Murderpedia

 

 

Juan Ignacio Blanco  

 

  MALE murderers

index by country

index by name   A B C D E F G H I J K L M N O P Q R S T U V W X Y Z

  FEMALE murderers

index by country

index by name   A B C D E F G H I J K L M N O P Q R S T U V W X Y Z

 

 

 
 

David Augustus BURKE

 
 
 
 
 

 

 

 

   
 
 
Classification: Mass murderer
Characteristics: Revenge - Fired airline employee
Number of victims: 43
Date of murder: December 7, 1987
Date of birth: May 18, 1952
Victims profile: All 43 people on board the aircraft
Method of murder: Shooting / Caused the plane to crash
Location: In the air, USA
Status: Died in the plane crash
 
 
 
 
 
 

On December 7, 1987, David Burke, a fired airline employee, followed his ex-boss onboard a Pacific Southwest Airline jet with his mind set on revenge.

He shot the man in mid-flight and caused the plane to crash, killing all forty-three people onboard including himself.

 
 

David Burke was a man who felt persecuted. He had been fired from his job with Pacific Southwest Airlines for what he thought of as nothing.

Unfortunately for him the airline considered the theft of thousands of dollars from alcohol sales as more than nothing. He was also being investigated because of the belief that he was using his position with the airline to help Cocaine smugglers get into the country more easily.

And now David Burke was gunning for revenge. And he blamed one man for his problems, Raymond Thompson.

On December 7, 1987, Burke decided it was time to be revenged. He booked himself onto a flight that he knew Raymond Thompson would be on. He did little packing for the trip though, all he had was his .44 Magnum handgun.

As the plane was midway through the trip from Los Angeles to San Francisco, it mysteriously went down, crashing in the San Luis Obispo. When investigators saw the name of Burke on the flight they immediately became suspicious, as Burke was known to be very pissed off at the airline.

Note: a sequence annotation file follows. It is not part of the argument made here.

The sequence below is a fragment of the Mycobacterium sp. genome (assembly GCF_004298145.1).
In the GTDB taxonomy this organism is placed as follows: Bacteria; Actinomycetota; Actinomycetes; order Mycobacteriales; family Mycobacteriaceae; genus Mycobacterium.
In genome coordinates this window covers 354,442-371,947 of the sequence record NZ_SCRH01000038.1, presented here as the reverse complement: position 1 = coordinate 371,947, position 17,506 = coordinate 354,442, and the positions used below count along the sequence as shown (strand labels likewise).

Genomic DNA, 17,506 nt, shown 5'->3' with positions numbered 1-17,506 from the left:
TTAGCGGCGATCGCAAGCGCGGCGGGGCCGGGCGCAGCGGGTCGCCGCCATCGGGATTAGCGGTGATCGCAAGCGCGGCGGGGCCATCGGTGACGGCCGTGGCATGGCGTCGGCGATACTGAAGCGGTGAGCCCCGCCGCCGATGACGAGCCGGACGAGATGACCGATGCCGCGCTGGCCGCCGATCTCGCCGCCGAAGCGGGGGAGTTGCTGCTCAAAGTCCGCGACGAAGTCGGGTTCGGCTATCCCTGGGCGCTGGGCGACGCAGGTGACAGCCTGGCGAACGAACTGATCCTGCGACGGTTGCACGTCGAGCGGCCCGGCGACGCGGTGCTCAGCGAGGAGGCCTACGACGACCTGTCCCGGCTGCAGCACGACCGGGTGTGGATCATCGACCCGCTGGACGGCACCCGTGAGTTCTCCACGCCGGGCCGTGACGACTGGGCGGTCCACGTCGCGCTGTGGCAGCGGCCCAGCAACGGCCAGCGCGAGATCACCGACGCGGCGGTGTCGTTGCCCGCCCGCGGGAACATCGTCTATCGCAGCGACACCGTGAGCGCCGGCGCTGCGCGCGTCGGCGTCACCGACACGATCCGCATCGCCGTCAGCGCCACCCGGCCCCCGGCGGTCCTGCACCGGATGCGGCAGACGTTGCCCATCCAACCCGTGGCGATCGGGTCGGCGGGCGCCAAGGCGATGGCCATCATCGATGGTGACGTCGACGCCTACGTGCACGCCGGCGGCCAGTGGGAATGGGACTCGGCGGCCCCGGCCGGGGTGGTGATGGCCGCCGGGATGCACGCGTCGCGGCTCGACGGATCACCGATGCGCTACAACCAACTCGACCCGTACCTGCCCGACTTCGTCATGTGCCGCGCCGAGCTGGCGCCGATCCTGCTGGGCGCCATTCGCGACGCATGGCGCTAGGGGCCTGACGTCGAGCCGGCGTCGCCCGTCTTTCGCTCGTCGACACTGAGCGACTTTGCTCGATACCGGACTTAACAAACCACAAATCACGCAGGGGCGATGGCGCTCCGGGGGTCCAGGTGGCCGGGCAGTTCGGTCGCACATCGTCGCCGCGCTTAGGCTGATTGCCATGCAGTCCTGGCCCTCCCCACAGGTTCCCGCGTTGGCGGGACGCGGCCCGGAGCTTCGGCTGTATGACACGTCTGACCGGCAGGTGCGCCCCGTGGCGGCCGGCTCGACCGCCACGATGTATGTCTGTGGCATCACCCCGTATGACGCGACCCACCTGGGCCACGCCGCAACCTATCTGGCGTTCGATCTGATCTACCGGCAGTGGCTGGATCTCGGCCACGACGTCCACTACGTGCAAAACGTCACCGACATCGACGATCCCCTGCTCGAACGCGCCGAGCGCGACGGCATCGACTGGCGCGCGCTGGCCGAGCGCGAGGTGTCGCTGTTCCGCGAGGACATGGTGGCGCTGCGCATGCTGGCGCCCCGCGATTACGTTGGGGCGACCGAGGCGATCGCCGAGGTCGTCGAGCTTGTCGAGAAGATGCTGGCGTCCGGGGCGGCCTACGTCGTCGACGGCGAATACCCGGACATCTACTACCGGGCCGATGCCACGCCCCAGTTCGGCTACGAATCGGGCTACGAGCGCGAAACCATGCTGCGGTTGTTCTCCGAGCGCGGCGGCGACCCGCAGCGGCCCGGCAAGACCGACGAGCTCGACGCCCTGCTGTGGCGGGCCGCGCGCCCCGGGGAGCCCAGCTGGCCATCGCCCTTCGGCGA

During the search of the wreckage they found a .44 Magnum and six spent shells.

These were found in what remained of the cockpit. It seemed that Burke had killed the pilots, along with the flight supervisor Thompson. Near to this wreckage was found a part of a note to Thompson. It read, "Hi Ray, I think it's rather ironical that we ended up like this. I asked for some leniency for my family, remember? Well I got none, and you will get none." When the black box flight recorder was discovered there was quite clearly the sounds of gunshots in the background.

It would seem that Burke was very successful in his revenge. After his death a suicide note was found in which Burke said that he was hoping to kill Thompson.

 
 

David Augustus Burke (May 18, 1952–December 7, 1987) was an employee of USAir (now US Airways), who had been on unpaid leave following an investigation into his theft of $69 from an airline fund. In a hearing on December 7, 1987 he was dismissed from his job by his supervisor, Raymond Frank Thomson, even after he pleaded for leniency. As he left his office, he was told to have a nice day, for which he replied, "I intend on having a very good day."

Burke then purchased a ticket on PSA Flight 1771, a daily flight from Los Angeles, California to San Francisco, that Ray Thomson, his supervisor, took daily as Thomson lived in San Francisco and worked at Los Angeles International Airport. Using his USAir credentials, Burke was able to bypass security armed with a loaded .44 Magnum pistol. After he got onto the plane at Los Angeles International Airport, he wrote a note on an air-sickness bag. The note read:

Hi Ray. I think it's sort of ironical that we ended up like this. I asked for some leniency for my family. Remember? Well, I got none and you'll get none.

As the plane was cruising at 22,000 feet, Burke left his seat and headed to the lavatory, dropping the note on Thomson's lap. As he exited the lavatory a few moments later, Burke took out his handgun and shot Thomson, as the cockpit voice recorder later confirmed. He then headed for the cockpit door. The recorder then picked up the voice of a female, presumed to be a flight attendant, who told the cockpit crew, "We have a problem." The captain replied, "What kind of problem?" Burke then appeared at the cockpit door and announced, "I'm the problem," simultaneously firing two more shots that probably killed the pilots.